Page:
My response to her words: (1) Whether this affects people across three parishes remains to be seen, but global warming is already affecting people worldwide. (2) So what if the farm will be viewable from Exmoor and Dartmoor? I personally like the look of the sleek wind turbines, and I know of several others who feel the same. I do not see how their presence will disturb people's enjoyment of the countryside at all. (3) If npower did not send information to a suitably wide radius they would be in for much criticism from anti-wind groups. I think their attitude and behaviour has been very sensible.
The Two Moors Campaign held a meeting on 11th November in Knowstone Village Hall, where 150 people turned up. That is just 3% of the total that npower renewables have contacted. Speakers from wellknown anti-wind farm associations were present, but none from npower renewables or anyone to speak on behalf of wind power, it seems.
Ms Harvey got another soundbite in the local paper by saying, "I am not sure which comments and suggestions Simon Holt [of npower renewables] is taking on board, and despite what npower claim, the alleged benefit to mankind from this development will not outweigh the detriment to the local community."
What detriment does she speak of? I have been researching long and hard to find out what the main arguments against wind power are, but I have found it very difficult to find any real complaints amongst all the propaganda, myths and vagueness.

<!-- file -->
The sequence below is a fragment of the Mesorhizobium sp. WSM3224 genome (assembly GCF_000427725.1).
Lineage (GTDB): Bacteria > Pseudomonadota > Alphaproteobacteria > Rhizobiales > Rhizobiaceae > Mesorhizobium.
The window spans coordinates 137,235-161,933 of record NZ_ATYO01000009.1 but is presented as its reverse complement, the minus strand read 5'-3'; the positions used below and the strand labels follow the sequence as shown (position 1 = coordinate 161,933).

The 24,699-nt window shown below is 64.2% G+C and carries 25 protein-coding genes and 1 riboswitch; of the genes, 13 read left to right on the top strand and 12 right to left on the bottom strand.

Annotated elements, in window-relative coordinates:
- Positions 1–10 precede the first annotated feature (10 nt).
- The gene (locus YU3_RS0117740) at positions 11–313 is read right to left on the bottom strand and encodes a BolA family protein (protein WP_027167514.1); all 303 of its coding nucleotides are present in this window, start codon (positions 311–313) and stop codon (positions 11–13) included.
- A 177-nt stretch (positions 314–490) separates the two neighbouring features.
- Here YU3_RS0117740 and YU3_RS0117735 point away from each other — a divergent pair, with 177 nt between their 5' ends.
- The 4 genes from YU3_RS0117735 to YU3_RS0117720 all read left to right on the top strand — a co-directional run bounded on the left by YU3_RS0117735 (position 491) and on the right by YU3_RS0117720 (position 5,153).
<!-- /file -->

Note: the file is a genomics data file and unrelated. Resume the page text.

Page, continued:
First of all, I am sorry, but "wind turbines are unattractive" is not a good argument. It is highly subjective, and as I have said, many people like the look of them. I personally love seeing them, and apparently "in Swaffham, Norfolk, over 50,000 tourists have climbed the wind turbine tower to see the spectacular views from the top of its the 65m high viewing platform." (excerpt from www.yes2wind.com)
So, let's look at a group represented at the meeting in Knowstone, the Campaign to Protect Rural England (CPRE). For those interested, their website is: http://www.cpre.org.uk/. On their site they offer a pdf file of their policy on wind farms. In that document they include the following:
"At least a thousand wind turbines are operating across the UK, almost all in open countryside, but these currently produce less than one quarter of a percent of the nation's total electricity."
However, on the Sunday Herald's website, http://www.sundayherald.com, there is an article (dated 27 April 2003) about how the Advertising Standards Agency upheld complaints against 'unjustifiable' statements made by another anti-wind group, called Stop Windfarms In Moray (Swim). Part of the article reads:
"Swim claimed wind farms only produced 0.25% of the UK's electricity. But because it was unable to substantiate the figure, the ASA told it not to repeat it."
So, it appears that anti-wind campaigners are still spreading unsubstantiated claims, over two years after getting their wrists slapped.
Another group present at the meeting were the Realistic Energy Forum. They are based in Cornwall and the South West, but they do not appear to have a website for me to find out their objections. They do have an email address, though. I considered contacting them to ask, but instead found Google a much more efficient tool.